ONE of the county’s biggest towns will hopefully soon have a police station again, after the go ahead was given to award a contract for a new £3.5m ‘hub’.

Abergavenny has been without a manned ’cop shop’ since the start of 2019, when the previous town centre building in Tudor Street was sold off to be redeveloped as retirement flats.

The ‘efficiency’ move by Gwent Police was criticised by some at the time, with no firm plans for a replacement building, only an outline proposal to share a new hub with the fire station.

It meant that the nearest fully manned station was Cwmbran 15 miles away, a similar distance from Abergavenny to Monmouth Police Station, which is open weekdays.

The town currently has a daytime “Station Enquiry Officer” based weekdays in the county council’s town hall-based One Stop Shop.

And newly re-elected Gwent Police and Crime Commissioner Jeff Cuthbert said this week that he hopes the new operations base will be up and running within two years.

A recent report to the PCC’s Office by its resources officer said that not having a “permanent operational policing base in Abergavenny” would “fail to deliver effective policing services”. And more than two years on from the closure, Willmott Dixon has now been appointed as the main construction contractor for the project, following an agreement to build an ‘Abergavenny Hub’ last November.

The PCC’s Office is still to reveal where the new ‘hub’ will be built, though, after plans for a shared arrangement at the town fire station reportedly fell through, although a “plot of land has been identified”.

Fresh from election victory, Mr Cuthbert said on Monday: “We remain committed to developing a permanent, purpose-built base for Gwent Police in Abergavenny and have appointed a lead contractor to help us deliver this over the next two years.

“Our plan is to develop a base with excellent access to the town and surrounding areas that provides sufficient space for Gwent Police’s response and neighbourhood teams, and has flexibility for the future.

“In the meantime, Gwent Police’s presence at the One Stop Shop in the centre of town continues to support easy face-to-face access to policing services, and teams ensure that residents retain their local police support.”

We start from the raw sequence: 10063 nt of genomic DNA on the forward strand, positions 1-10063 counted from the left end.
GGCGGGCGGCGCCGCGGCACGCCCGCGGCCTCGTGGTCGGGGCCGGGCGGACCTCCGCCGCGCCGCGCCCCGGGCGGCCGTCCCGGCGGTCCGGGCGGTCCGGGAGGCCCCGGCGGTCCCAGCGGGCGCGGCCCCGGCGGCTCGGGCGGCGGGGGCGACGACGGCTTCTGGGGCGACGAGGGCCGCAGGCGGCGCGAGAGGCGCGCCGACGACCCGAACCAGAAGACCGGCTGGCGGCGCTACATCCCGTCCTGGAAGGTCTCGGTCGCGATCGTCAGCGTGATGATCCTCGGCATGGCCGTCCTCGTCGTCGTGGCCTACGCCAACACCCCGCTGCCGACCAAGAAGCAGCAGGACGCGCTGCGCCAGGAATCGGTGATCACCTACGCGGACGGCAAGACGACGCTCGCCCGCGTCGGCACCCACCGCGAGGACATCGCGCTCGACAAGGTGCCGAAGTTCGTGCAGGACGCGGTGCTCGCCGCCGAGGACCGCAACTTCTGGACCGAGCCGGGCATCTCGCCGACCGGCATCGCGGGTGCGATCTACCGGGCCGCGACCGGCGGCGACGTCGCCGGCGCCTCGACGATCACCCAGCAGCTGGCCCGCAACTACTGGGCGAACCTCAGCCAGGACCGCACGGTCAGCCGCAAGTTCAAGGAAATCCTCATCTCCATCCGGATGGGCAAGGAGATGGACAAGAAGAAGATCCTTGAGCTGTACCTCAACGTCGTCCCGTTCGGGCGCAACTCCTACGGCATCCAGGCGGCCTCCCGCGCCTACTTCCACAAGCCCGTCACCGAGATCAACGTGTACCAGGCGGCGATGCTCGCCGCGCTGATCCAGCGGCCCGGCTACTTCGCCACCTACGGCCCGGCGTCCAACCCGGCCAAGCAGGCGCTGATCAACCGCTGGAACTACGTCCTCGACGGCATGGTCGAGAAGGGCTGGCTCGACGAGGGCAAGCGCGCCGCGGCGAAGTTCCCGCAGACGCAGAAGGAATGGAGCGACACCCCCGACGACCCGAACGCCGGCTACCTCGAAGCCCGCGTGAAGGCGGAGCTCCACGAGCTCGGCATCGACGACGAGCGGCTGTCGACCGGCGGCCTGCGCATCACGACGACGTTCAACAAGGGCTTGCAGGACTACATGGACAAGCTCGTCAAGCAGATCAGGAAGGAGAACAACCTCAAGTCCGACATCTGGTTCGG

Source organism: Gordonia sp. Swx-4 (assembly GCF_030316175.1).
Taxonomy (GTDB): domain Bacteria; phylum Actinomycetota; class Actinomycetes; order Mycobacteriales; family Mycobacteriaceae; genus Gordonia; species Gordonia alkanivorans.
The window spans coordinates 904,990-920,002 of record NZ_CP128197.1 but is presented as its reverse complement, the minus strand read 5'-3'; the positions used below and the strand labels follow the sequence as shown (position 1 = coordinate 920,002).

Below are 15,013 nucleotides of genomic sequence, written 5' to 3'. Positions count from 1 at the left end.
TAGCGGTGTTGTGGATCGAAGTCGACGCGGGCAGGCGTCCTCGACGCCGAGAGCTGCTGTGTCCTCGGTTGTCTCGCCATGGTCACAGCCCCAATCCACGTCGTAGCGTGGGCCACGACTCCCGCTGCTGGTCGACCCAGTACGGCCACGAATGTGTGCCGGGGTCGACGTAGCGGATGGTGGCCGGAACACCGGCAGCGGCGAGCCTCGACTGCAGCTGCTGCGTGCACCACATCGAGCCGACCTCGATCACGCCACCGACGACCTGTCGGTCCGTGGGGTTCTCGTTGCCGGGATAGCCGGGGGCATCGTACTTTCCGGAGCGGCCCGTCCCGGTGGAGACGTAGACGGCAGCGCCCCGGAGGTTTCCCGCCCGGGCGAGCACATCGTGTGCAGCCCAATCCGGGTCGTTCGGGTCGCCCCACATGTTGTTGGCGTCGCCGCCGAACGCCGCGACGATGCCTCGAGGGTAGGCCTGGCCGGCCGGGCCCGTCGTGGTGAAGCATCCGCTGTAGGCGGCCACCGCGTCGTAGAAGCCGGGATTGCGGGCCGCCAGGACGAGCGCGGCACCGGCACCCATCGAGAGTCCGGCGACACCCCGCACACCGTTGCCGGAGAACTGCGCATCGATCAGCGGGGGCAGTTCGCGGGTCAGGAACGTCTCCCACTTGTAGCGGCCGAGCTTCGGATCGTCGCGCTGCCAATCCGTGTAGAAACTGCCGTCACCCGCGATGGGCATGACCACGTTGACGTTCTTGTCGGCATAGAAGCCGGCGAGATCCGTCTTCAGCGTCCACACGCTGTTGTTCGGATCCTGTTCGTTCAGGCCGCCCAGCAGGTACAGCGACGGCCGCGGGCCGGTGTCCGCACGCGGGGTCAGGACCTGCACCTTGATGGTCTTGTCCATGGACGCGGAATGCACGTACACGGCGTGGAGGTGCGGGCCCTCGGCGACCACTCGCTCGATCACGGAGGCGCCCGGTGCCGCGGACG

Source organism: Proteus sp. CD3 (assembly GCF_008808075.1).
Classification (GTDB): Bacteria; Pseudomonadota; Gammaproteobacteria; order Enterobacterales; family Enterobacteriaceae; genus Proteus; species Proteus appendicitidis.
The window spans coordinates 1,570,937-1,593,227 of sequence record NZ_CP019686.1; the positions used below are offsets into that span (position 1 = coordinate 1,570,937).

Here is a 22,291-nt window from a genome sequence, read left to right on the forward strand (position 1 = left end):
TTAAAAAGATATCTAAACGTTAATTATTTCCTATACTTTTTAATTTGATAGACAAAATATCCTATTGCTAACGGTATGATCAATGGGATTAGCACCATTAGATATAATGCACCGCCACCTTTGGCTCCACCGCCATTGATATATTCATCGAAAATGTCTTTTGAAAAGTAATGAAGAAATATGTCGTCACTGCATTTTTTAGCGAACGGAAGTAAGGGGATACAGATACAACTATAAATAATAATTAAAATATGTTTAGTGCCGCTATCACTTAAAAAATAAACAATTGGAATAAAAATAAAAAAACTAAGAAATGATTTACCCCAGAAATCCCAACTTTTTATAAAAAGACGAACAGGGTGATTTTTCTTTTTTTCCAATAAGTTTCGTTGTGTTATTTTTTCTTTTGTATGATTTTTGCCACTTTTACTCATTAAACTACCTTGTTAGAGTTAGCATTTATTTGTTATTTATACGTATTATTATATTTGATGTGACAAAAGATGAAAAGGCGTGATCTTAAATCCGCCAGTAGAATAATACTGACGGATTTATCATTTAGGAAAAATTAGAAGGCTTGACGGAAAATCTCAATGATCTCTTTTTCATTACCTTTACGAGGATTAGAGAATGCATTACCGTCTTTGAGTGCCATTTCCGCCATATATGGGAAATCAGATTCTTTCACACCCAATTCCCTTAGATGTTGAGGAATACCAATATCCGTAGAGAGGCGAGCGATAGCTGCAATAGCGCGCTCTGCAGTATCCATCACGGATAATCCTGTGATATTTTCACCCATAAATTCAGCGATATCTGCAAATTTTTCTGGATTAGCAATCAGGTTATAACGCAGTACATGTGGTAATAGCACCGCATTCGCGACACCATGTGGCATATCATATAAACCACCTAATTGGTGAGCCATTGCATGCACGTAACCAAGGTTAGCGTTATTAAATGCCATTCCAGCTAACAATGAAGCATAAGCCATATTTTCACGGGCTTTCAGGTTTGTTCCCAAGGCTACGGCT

Abergavenny town mayor Cllr Tony Konieczny welcomed the news, telling the Chronicle: “We are delighted that work is finally underway on a new police station in Abergavenny with the news that a main contractor has been appointed.

“We look forward to receiving more details on design and timescales in the near future.”

The PCC Office report on the appointment of the contractor said: “Gwent Police’s mission is to protect and reassure communities and not having a permanent operational policing base in Abergavenny will have a negative impact on the community and fail to deliver effective policing services.

“A new operational policing base in Abergavenny (to complement the town centre provision), is needed as soon as possible and awarding the contract using the direct award framework is the most efficient, effective and compliant way to engage with the contractor and complete the project.”

It continued: “It is not possible to confirm the exact contract value at this time, as the contractor will need to complete the feasibility study which will then need to be agreed by the project team.

“However, the estimated budget for this project of £3.5m has been incorporated within the Capital Programme element of the Medium-Term Financial Projections.”

The decision to close the old station sparked anger among some residents of the 12,500-population town, who feared its closure meant the end of manned station policing here.

It came just two years after the axe had fallen on the Abergavenny Magistrates’ Court next door, only five years after the courts had been given a £500,000 revamp by the Ministry of Justice.

The 1960s-built justice complex was sold following police budget cuts after a developer made an offer in 2017, with a deal for the station to remain open there for 18 months while alternative arrangements were made.

However, by the time they vacated the site at the start of 2019, and plans for 47 retirement flats were given the go ahead, no alternative operational base had been arranged in the town.

Residents commented on social media about plans for the new ‘hub’, one woman posting: “They should have sorted this out before knocking down the old one.”

One man replied: “You are absolutely correct, but I think that the object was to get rid a police station for Abergavenny full stop.

“If they had wanted to have a police station in the town they could have kept the one in Tudor St, there was nothing wrong with the building…

“Abergavenny needs a properly manned police station.”

*This story first appeared in print on the front of the Abergavenny Chronicle on Wednesday, May 12.*